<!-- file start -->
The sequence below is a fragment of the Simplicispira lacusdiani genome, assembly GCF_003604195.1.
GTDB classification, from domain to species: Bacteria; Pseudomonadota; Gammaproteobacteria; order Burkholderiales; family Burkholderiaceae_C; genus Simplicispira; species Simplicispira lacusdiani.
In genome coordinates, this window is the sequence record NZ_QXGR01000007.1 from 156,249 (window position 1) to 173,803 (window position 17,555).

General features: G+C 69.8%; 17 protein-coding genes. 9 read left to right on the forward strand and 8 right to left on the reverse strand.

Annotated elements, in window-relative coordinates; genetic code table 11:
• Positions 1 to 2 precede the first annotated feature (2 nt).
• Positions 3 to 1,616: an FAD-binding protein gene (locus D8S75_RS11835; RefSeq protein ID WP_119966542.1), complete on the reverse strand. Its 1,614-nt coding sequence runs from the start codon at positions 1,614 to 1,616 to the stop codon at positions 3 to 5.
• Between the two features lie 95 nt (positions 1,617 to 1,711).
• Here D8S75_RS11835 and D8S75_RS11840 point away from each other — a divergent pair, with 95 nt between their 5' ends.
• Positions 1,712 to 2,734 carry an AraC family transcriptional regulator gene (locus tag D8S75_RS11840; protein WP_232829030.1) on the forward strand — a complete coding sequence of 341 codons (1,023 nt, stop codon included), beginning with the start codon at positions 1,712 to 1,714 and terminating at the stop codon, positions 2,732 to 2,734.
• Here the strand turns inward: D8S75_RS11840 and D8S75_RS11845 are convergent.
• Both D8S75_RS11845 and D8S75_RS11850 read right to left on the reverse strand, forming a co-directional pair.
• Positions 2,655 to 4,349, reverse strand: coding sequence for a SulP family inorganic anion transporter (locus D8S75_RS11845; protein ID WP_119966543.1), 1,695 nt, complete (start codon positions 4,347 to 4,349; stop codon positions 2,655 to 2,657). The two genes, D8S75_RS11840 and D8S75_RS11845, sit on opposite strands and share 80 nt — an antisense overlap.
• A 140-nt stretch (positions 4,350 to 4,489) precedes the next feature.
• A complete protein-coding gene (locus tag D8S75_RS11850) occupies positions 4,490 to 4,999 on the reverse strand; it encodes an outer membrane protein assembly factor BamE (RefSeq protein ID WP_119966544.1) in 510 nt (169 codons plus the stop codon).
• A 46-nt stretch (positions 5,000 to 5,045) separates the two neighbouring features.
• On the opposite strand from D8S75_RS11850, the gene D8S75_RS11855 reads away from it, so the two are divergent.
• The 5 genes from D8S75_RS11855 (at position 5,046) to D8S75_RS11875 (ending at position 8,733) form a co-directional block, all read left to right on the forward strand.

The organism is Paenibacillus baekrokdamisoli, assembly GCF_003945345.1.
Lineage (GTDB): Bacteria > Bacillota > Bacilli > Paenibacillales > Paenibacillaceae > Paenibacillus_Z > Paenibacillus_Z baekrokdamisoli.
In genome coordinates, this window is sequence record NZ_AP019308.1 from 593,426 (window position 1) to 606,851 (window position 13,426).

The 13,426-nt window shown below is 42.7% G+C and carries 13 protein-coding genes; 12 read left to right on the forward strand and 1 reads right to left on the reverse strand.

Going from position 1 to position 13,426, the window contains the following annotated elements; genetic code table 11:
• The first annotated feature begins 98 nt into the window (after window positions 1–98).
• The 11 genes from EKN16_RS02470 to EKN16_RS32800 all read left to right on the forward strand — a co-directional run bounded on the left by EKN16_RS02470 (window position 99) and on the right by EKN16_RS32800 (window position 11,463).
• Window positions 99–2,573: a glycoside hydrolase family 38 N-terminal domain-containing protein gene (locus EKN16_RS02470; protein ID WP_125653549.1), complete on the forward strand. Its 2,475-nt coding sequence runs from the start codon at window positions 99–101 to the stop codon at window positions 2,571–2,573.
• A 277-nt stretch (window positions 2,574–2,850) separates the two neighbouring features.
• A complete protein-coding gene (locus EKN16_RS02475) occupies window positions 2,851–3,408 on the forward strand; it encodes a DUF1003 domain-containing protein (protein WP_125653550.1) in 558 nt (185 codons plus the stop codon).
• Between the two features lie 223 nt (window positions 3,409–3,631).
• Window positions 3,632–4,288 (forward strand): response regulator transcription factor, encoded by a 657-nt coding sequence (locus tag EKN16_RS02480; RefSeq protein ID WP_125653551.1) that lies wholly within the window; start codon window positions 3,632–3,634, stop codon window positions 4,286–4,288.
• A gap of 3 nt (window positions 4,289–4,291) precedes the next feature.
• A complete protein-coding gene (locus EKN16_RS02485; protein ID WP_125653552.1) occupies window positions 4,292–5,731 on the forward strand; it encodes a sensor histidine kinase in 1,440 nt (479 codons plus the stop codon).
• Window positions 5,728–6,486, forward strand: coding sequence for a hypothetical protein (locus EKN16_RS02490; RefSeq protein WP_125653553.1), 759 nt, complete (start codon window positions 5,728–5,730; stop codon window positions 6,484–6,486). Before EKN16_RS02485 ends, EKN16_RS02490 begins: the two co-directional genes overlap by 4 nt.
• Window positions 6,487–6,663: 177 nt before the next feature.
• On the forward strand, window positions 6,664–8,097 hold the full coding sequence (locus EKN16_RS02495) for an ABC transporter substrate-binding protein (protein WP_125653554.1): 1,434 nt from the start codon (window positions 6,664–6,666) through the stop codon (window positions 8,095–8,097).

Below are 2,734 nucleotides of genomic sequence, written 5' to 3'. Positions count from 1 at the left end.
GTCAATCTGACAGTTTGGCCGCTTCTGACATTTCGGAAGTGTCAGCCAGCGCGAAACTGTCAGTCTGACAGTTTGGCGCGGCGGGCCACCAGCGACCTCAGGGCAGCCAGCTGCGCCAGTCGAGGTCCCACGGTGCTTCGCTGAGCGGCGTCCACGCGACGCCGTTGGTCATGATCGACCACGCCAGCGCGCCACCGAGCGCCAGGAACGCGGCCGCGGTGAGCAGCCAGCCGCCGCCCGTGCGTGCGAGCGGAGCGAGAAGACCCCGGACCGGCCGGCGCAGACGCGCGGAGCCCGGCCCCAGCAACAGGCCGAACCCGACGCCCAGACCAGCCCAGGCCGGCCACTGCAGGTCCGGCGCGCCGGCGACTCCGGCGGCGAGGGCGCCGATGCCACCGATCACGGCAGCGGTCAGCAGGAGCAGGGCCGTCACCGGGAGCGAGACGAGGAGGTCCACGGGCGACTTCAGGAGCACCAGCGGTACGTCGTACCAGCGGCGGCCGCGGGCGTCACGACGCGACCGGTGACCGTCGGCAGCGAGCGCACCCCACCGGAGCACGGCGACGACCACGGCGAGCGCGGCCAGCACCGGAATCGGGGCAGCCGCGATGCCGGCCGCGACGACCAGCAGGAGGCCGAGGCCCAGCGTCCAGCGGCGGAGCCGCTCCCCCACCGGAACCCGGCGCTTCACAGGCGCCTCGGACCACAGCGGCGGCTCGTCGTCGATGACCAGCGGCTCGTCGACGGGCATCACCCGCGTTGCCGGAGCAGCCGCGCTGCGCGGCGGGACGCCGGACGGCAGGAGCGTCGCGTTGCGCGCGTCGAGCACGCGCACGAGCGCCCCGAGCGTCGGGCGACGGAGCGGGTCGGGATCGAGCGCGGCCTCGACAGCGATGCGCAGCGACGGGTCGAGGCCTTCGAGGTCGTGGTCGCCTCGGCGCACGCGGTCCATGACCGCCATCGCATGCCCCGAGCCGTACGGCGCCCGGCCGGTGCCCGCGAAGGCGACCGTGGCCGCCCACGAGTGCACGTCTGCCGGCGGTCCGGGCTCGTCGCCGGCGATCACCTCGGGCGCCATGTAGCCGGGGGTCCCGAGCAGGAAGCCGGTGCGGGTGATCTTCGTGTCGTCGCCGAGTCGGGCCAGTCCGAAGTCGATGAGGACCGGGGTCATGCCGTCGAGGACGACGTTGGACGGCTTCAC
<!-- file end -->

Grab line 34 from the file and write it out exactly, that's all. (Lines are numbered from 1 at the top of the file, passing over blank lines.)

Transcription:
• Window positions 6,487–6,663: 177 nt before the next feature.